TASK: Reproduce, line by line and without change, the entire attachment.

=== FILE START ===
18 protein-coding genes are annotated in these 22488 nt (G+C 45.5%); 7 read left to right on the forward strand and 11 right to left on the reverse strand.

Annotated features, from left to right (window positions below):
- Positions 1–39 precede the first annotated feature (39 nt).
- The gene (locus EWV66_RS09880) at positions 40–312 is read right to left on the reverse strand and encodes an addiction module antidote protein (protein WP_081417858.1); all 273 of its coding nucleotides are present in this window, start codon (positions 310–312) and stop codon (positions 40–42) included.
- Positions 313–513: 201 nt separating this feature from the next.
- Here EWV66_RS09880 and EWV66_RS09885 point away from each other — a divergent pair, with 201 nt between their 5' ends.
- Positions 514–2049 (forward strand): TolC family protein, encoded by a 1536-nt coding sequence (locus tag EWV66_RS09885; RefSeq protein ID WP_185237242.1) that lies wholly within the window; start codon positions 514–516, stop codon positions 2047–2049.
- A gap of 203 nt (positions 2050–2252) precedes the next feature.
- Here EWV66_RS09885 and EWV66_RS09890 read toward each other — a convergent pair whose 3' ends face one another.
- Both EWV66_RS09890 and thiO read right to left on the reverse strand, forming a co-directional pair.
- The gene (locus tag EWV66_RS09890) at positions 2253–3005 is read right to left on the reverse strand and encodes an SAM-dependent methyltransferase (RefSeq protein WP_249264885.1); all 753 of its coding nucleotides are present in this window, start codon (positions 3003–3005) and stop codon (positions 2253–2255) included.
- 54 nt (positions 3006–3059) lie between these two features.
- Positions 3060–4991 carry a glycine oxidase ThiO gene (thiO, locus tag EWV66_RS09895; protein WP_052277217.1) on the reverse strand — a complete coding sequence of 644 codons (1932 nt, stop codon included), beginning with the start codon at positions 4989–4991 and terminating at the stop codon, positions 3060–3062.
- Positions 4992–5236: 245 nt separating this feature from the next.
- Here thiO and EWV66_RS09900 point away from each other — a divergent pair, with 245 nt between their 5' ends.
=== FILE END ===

18 protein-coding genes are annotated in these 22488 nt (G+C 45.5%); 7 read left to right on the forward strand and 11 right to left on the reverse strand.

Annotated features, from left to right (window positions below):
- Positions 1–39 precede the first annotated feature (39 nt).
- The gene (locus EWV66_RS09880) at positions 40–312 is read right to left on the reverse strand and encodes an addiction module antidote protein (protein WP_081417858.1); all 273 of its coding nucleotides are present in this window, start codon (positions 310–312) and stop codon (positions 40–42) included.
- Positions 313–513: 201 nt separating this feature from the next.
- Here EWV66_RS09880 and EWV66_RS09885 point away from each other — a divergent pair, with 201 nt between their 5' ends.
- Positions 514–2049 (forward strand): TolC family protein, encoded by a 1536-nt coding sequence (locus tag EWV66_RS09885; RefSeq protein ID WP_185237242.1) that lies wholly within the window; start codon positions 514–516, stop codon positions 2047–2049.
- A gap of 203 nt (positions 2050–2252) precedes the next feature.
- Here EWV66_RS09885 and EWV66_RS09890 read toward each other — a convergent pair whose 3' ends face one another.
- Both EWV66_RS09890 and thiO read right to left on the reverse strand, forming a co-directional pair.
- The gene (locus tag EWV66_RS09890) at positions 2253–3005 is read right to left on the reverse strand and encodes an SAM-dependent methyltransferase (RefSeq protein WP_249264885.1); all 753 of its coding nucleotides are present in this window, start codon (positions 3003–3005) and stop codon (positions 2253–2255) included.
- 54 nt (positions 3006–3059) lie between these two features.
- Positions 3060–4991 carry a glycine oxidase ThiO gene (thiO, locus tag EWV66_RS09895; protein WP_052277217.1) on the reverse strand — a complete coding sequence of 644 codons (1932 nt, stop codon included), beginning with the start codon at positions 4989–4991 and terminating at the stop codon, positions 3060–3062.
- Positions 4992–5236: 245 nt separating this feature from the next.
- Here thiO and EWV66_RS09900 point away from each other — a divergent pair, with 245 nt between their 5' ends.